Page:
I’ve written a cool bash tool to help me easily connect to my EC2 instances called Sash.

For the last two years we’ve been building several projects and deploying them on Amazon’s EC2. To work on the cloud machines we use SSH, where the straight forward format is:

ssh -i ~/.aws/my.pem ubuntu@

To avoid this, we habitually managed each’s ~/.ssh/config to hold the data for each machine, something like:

Host my_machine
IdentityFile ~/.aws/my.pem
User ubuntu

Now we could connect more succinctly by using the shortened version:

ssh my_machine

This worked well for a while (though it got a little tedious when the number of machines grew to more than 10-15), but then we started using EC2’s AutoScale features.

Now every day the IPs for the machines we used changed – there was no feasible way to manage the config file properly!
Now, to connect to a specific machine, I’d need to look it up in the EC2’s instances dashboard, pick up its public IP, copy it, and paste it in my ssh command.

A much more natural solution would be to have the ability to connect to a machine on EC2 given its name – that’s a logical name, which is easy to remember, conveys the purpose of the machine, and can easily be reused.

Naturally, I thought, there would be some solution for this use case online, after all, we are not the first to work on EC2 on those scales, I’ve even posted a question about it on StackOverflow (http://stackoverflow.com/q/21424849/1120015)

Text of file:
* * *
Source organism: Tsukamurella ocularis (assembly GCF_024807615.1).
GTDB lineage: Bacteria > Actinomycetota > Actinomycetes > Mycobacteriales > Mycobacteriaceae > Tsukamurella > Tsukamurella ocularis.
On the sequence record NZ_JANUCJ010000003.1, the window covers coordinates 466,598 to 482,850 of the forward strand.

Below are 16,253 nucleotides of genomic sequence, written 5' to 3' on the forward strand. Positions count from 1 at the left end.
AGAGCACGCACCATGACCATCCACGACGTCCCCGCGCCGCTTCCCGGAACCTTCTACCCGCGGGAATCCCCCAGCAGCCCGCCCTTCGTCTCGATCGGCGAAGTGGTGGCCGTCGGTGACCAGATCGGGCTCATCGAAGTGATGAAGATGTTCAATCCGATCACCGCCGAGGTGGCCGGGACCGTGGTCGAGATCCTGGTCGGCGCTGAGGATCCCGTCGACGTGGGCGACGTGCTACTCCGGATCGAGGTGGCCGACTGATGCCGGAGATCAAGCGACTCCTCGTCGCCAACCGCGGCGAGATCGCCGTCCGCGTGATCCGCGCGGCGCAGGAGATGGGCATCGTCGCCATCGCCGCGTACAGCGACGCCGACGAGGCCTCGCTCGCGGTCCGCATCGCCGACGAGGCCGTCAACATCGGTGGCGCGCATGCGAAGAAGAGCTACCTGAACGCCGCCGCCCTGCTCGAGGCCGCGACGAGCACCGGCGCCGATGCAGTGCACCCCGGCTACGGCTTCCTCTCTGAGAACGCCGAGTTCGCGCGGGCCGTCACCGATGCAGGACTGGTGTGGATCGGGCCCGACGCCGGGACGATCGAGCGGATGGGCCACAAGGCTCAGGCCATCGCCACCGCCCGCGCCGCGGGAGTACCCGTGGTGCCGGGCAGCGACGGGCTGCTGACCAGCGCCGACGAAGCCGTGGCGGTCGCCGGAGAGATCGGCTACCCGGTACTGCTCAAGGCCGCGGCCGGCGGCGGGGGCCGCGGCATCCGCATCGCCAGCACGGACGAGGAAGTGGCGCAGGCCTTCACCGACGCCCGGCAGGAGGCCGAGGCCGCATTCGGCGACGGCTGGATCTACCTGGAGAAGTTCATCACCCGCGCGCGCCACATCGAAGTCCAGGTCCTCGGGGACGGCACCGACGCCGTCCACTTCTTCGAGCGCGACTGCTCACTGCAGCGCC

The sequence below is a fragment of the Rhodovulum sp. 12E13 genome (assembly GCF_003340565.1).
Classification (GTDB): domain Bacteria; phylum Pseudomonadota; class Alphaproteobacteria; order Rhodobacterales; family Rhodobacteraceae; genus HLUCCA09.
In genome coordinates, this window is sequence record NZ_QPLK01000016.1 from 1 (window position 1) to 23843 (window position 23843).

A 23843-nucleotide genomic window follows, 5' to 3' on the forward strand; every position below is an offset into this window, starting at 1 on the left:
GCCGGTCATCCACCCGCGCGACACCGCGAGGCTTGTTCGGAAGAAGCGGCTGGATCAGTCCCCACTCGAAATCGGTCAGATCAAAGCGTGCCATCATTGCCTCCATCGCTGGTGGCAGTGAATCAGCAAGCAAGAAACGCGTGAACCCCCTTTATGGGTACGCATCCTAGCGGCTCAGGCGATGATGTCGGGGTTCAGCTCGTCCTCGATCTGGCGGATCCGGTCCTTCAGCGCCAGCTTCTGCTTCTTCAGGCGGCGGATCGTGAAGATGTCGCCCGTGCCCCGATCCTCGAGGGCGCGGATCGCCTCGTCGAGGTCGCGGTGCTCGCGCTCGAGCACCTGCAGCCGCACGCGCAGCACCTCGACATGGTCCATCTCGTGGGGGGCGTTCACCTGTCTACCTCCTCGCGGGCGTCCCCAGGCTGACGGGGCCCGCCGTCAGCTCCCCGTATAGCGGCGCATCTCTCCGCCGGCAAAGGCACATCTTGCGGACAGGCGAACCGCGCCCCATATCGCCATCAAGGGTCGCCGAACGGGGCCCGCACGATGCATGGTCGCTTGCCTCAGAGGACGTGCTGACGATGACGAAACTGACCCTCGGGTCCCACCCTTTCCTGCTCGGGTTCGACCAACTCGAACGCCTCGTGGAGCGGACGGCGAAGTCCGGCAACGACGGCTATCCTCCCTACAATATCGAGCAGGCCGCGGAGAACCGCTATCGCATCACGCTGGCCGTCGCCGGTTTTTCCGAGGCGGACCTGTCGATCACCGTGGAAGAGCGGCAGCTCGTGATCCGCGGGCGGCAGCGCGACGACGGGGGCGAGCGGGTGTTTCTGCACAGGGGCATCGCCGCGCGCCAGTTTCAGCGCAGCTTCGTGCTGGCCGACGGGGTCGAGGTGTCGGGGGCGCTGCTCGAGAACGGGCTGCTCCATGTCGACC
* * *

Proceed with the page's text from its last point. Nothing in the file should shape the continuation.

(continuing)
To my surprise, there was no solution available – so I decided to write my own. Initially, I called it ASH (Amazon SHell), but it sounded a bit bleak, so I renamed it SASH (Secure Amazon SHell).

The first order of the day was to take the name given in the command line, and using the describe-instances service of EC2, figure out the IP and IdentityFile of the machine by its Name tag. Now it could construct the SSH command (I assumed the username will always be ubuntu, since we only used ubuntu machines).

This worked nicely, and even better when I added an auto-completion feature which used describe-tags to get all of the names of the currently running machines from which to choose.

To make things a little more complex, we had a few machines with the same name running at the same time (the AutoScale ones) – so if you wanted to connect to a specific one, you needed a way to indicate it in your connection command. So I added the optional parameter to indicate which of the instances that match the pattern to connect to. Writing list instead would produce a numbered list of the instances with their names and IPs next to the index to choose from.

This made our lives a lot easier, but appetite comes with food, so I added the ability to connect to all machines matching the input pattern at once (using mux – CSSH for linux, or tmux-cssh for Mac), and integration with scp to upload and download files…

You are invited to try it yourself – my team and I swear by it now. Do you like it? Do you think it should have more features?

Please download it, and use it (it is available at http://sash.agassi.co.il).

Open issues and feature requests, if you want, on Github. You are also welcome to contribute your own pull requests 🙂

Leave a Reply

Fill in your details below or click an icon to log in:

WordPress.com Logo

You are commenting using your WordPress.com account. Log Out /  Change )

Facebook photo

You are commenting using your Facebook account. Log Out /  Change )

Connecting to %s